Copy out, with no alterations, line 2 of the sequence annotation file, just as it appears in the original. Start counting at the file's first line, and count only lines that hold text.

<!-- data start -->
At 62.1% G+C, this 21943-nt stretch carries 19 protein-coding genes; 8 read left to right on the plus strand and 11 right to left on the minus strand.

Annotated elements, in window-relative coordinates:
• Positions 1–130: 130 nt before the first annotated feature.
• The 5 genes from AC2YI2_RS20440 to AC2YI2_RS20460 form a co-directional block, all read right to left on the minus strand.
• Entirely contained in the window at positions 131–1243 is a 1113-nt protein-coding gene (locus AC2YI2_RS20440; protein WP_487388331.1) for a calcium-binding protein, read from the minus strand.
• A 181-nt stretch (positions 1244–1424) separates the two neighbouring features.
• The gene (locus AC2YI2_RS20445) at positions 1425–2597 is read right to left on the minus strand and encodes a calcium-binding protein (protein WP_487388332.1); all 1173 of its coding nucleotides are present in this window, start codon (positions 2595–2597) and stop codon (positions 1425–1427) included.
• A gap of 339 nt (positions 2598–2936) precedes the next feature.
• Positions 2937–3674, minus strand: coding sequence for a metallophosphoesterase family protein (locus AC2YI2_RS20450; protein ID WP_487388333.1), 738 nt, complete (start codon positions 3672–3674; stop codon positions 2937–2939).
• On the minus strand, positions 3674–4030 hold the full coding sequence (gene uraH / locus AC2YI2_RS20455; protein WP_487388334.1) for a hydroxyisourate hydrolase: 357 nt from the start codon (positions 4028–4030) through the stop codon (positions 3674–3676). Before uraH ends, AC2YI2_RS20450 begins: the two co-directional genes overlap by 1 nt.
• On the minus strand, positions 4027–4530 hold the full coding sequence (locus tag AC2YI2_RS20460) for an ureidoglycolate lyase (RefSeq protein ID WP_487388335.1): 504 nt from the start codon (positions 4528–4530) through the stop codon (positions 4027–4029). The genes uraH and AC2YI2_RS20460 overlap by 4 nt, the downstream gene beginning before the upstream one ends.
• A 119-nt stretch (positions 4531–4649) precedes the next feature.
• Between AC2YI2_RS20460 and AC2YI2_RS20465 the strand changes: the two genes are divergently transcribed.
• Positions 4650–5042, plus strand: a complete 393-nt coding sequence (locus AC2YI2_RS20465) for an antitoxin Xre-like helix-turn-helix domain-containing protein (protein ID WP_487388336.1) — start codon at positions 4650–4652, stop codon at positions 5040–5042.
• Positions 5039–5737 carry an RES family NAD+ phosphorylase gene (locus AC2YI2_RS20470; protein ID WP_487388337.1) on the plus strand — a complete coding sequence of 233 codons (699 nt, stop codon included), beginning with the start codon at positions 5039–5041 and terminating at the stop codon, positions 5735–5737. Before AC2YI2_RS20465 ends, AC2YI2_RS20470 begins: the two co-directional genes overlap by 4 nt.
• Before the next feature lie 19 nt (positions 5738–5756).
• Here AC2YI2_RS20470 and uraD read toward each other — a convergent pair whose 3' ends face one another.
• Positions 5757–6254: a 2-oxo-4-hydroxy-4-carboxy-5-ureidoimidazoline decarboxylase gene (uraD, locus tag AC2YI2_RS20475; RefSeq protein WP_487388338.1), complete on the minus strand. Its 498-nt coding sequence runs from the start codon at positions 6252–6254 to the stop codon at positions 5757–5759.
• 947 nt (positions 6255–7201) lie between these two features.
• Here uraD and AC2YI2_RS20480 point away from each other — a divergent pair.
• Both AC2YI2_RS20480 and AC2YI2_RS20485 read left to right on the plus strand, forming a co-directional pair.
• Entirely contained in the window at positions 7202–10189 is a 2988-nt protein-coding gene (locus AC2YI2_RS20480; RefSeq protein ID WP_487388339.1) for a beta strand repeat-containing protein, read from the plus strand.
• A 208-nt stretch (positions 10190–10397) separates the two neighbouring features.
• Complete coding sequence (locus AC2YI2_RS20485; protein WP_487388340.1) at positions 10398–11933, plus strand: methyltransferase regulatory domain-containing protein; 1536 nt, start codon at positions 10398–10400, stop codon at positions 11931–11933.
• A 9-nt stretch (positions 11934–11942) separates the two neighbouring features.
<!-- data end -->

Annotated elements, in window-relative coordinates: